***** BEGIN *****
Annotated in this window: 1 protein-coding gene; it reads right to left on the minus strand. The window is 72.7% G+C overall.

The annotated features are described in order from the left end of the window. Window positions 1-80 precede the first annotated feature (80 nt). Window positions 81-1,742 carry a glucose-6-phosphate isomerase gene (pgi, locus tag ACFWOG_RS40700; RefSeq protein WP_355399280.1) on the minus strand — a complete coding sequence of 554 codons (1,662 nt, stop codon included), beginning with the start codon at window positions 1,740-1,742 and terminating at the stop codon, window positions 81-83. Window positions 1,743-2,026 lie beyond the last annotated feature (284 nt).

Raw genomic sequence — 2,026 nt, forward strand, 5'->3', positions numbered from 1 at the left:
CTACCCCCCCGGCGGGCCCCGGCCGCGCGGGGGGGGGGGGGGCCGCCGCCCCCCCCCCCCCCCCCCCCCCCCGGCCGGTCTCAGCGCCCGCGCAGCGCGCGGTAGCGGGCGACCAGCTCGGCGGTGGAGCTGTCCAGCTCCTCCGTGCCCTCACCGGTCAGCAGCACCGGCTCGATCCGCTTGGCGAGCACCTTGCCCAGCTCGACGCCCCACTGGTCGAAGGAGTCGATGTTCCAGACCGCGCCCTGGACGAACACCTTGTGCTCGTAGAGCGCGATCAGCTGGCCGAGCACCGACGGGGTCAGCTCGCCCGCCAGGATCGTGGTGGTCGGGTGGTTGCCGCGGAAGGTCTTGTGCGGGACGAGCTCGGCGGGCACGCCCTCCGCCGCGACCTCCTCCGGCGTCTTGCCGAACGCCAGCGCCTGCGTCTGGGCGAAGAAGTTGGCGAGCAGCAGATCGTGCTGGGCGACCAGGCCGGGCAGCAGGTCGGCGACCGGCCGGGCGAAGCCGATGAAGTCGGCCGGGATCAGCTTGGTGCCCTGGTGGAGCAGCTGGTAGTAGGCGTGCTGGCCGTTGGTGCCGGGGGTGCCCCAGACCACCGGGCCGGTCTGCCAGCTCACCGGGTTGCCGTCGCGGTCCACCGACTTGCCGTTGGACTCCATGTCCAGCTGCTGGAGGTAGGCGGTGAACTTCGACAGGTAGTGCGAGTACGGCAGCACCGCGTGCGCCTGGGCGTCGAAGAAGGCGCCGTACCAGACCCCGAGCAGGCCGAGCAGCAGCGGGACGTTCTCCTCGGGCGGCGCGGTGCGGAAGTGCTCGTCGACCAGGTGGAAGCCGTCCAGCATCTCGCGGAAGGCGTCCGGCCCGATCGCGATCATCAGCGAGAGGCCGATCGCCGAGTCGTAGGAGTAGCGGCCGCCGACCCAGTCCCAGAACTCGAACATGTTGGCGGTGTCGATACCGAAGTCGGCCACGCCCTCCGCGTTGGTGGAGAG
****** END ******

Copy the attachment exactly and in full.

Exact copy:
Annotated in this window: 1 protein-coding gene; it reads right to left on the minus strand. The window is 72.7% G+C overall.

The annotated features are described in order from the left end of the window. Window positions 1-80 precede the first annotated feature (80 nt). Window positions 81-1,742 carry a glucose-6-phosphate isomerase gene (pgi, locus tag ACFWOG_RS40700; RefSeq protein WP_355399280.1) on the minus strand — a complete coding sequence of 554 codons (1,662 nt, stop codon included), beginning with the start codon at window positions 1,740-1,742 and terminating at the stop codon, window positions 81-83. Window positions 1,743-2,026 lie beyond the last annotated feature (284 nt).

Raw genomic sequence — 2,026 nt, forward strand, 5'->3', positions numbered from 1 at the left:
CTACCCCCCCGGCGGGCCCCGGCCGCGCGGGGGGGGGGGGGGCCGCCGCCCCCCCCCCCCCCCCCCCCCCCCGGCCGGTCTCAGCGCCCGCGCAGCGCGCGGTAGCGGGCGACCAGCTCGGCGGTGGAGCTGTCCAGCTCCTCCGTGCCCTCACCGGTCAGCAGCACCGGCTCGATCCGCTTGGCGAGCACCTTGCCCAGCTCGACGCCCCACTGGTCGAAGGAGTCGATGTTCCAGACCGCGCCCTGGACGAACACCTTGTGCTCGTAGAGCGCGATCAGCTGGCCGAGCACCGACGGGGTCAGCTCGCCCGCCAGGATCGTGGTGGTCGGGTGGTTGCCGCGGAAGGTCTTGTGCGGGACGAGCTCGGCGGGCACGCCCTCCGCCGCGACCTCCTCCGGCGTCTTGCCGAACGCCAGCGCCTGCGTCTGGGCGAAGAAGTTGGCGAGCAGCAGATCGTGCTGGGCGACCAGGCCGGGCAGCAGGTCGGCGACCGGCCGGGCGAAGCCGATGAAGTCGGCCGGGATCAGCTTGGTGCCCTGGTGGAGCAGCTGGTAGTAGGCGTGCTGGCCGTTGGTGCCGGGGGTGCCCCAGACCACCGGGCCGGTCTGCCAGCTCACCGGGTTGCCGTCGCGGTCCACCGACTTGCCGTTGGACTCCATGTCCAGCTGCTGGAGGTAGGCGGTGAACTTCGACAGGTAGTGCGAGTACGGCAGCACCGCGTGCGCCTGGGCGTCGAAGAAGGCGCCGTACCAGACCCCGAGCAGGCCGAGCAGCAGCGGGACGTTCTCCTCGGGCGGCGCGGTGCGGAAGTGCTCGTCGACCAGGTGGAAGCCGTCCAGCATCTCGCGGAAGGCGTCCGGCCCGATCGCGATCATCAGCGAGAGGCCGATCGCCGAGTCGTAGGAGTAGCGGCCGCCGACCCAGTCCCAGAACTCGAACATGTTGGCGGTGTCGATACCGAAGTCGGCCACGCCCTCCGCGTTGGTGGAGAG